April 2021 Champion!

Dr. Armen Henderson

Assistant Professor of Medicine, University of Miami, and Co-founder of the Dade County Street Response Disaster Relief Team

The worst place to be in a hurricane is on the street. For the homeless, however, that’s where they live. Their vulnerability is an invitation to catastrophe, increasingly so as the climate crisis creates more powerful hurricanes. In the Miami area, Dr. Armen Henderson is building a community coalition to keep these people, and other people who are at higher risk due to poverty and systemic discrimination, from being left by the wayside.

Dr. Henderson, an assistant professor of medicine at the University of Miami, is co-founder of the Dade County Street Response Disaster Relief Team, created in 2018 to help the homeless and people in low-income areas prepare for and recover from calamities.

“America is a First World country with Third World problems,” says Dr. Henderson. “It’s a systemic thing. We are just not prepared. We see these things happen over and over.”

Dr. Henderson comes by the knowledge through observation and experience. He was at Jackson Memorial Hospital for his residency in 2017, the year in which category 4 Hurricane Irma brushed Miami as it wreaked devastation moving up Florida’s west coast. Before that was the 2010 Haiti earthquake and the cholera epidemic that followed in the botched United Nations relief effort.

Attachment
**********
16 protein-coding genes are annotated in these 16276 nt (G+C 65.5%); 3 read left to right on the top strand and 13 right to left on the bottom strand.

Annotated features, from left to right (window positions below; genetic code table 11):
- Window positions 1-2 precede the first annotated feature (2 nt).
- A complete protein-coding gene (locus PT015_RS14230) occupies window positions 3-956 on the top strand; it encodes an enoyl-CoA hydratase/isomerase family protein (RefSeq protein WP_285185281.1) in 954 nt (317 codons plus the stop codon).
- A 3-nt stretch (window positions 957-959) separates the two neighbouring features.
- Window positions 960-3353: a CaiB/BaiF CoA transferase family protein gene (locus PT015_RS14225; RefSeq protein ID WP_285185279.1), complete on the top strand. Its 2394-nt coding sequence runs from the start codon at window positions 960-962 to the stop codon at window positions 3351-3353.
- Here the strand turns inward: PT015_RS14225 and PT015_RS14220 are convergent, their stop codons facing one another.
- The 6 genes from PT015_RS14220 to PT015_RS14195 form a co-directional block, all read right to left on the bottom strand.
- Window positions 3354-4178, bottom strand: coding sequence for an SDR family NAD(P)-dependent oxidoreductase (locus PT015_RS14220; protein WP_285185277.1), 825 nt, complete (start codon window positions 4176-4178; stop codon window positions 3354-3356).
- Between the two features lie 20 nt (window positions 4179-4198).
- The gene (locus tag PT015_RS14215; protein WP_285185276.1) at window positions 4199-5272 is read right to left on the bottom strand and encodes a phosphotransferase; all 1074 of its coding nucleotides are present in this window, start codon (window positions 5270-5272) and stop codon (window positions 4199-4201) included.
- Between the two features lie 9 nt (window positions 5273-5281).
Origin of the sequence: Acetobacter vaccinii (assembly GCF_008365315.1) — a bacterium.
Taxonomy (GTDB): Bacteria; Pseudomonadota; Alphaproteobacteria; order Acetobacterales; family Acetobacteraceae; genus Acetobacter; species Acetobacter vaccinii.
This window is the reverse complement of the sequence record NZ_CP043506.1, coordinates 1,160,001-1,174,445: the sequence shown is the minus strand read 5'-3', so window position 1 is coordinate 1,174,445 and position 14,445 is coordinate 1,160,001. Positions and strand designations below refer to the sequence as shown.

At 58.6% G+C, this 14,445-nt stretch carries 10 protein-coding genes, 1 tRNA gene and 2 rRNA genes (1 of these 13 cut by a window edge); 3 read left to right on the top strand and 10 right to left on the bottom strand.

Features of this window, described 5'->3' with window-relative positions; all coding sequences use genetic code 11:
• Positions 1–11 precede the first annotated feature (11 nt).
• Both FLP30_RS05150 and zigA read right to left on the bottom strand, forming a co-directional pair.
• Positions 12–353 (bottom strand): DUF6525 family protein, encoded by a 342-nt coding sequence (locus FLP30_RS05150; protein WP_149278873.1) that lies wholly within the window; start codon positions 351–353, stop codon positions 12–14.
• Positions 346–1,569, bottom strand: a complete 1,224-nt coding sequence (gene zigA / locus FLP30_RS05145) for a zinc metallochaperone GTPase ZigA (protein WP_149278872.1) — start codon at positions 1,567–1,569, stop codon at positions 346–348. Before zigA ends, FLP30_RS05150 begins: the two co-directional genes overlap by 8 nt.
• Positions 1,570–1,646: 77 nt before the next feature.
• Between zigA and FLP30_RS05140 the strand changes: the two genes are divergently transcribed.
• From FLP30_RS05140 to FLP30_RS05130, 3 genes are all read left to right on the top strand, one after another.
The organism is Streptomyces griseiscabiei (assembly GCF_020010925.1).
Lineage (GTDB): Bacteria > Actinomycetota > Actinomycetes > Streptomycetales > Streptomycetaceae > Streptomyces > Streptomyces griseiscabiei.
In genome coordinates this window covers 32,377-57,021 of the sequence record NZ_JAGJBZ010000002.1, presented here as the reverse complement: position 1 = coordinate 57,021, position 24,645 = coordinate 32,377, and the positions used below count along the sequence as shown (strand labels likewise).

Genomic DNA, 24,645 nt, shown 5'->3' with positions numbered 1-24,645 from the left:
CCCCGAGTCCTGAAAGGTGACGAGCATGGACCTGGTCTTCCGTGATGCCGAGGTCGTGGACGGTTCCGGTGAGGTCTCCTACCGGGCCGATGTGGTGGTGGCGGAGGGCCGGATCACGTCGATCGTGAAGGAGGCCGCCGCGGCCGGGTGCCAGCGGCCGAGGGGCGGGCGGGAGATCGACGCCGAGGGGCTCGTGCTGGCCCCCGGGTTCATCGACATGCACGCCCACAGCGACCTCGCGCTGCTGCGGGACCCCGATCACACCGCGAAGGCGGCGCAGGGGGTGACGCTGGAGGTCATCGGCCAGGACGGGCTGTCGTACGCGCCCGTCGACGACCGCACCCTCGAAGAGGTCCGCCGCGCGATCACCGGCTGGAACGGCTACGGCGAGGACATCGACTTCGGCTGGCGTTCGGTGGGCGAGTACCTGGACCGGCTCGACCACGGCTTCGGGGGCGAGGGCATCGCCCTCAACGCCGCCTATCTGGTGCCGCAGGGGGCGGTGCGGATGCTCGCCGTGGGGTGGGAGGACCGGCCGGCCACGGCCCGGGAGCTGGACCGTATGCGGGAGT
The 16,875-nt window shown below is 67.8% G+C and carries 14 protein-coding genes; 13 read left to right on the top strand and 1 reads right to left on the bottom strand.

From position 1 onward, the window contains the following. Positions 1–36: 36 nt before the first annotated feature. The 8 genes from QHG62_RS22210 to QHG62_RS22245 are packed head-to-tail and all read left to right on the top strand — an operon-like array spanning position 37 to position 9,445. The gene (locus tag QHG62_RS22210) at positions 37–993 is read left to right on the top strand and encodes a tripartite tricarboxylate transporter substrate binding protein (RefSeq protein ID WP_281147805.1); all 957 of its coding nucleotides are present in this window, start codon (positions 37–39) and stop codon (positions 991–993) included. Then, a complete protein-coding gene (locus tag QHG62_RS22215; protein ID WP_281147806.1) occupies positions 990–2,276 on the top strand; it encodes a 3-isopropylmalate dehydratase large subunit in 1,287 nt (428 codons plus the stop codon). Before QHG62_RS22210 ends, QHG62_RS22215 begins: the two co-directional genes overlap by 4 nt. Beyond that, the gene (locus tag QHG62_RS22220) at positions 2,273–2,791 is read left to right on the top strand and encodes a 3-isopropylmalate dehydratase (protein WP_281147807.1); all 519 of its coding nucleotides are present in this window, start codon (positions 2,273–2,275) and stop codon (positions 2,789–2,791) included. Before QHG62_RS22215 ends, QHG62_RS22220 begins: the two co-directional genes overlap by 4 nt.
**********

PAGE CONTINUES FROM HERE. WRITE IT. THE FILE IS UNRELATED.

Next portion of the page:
As Dr. Henderson provided medical care, he saw how better-off areas benefited from government support while worse-off areas were commonly left to struggle. The rankling injustice spurred him to create an organization to provide aid in to people in Miami communities who most need it.

The COVID-19 pandemic is such a case. The poor and underserved –notably in minority populations such as Blacks – get fewer vaccine doses and other aid, Henderson notes. In response, his group deployed trained volunteers who identified high-need areas, highlighted testing sites and helped people to get tested. It collected and distributed tents for the homeless – which led to Dr. Henderson’s being handcuffed outside his own home on a police officer’s claim that it looked like he was littering.

This isn’t to say that Dr. Henderson is against government help to those who need it. In fact, his organization now has a seat at the Miami-Dade County Emergency Operations Center, where disaster aid is coordinated. He wants the government – in fact, society – to do the job better, by prioritizing the vulnerable. The climate crisis will just make the disaster-response need greater, he says: “Disaster-related is climate-related and social justice-related.”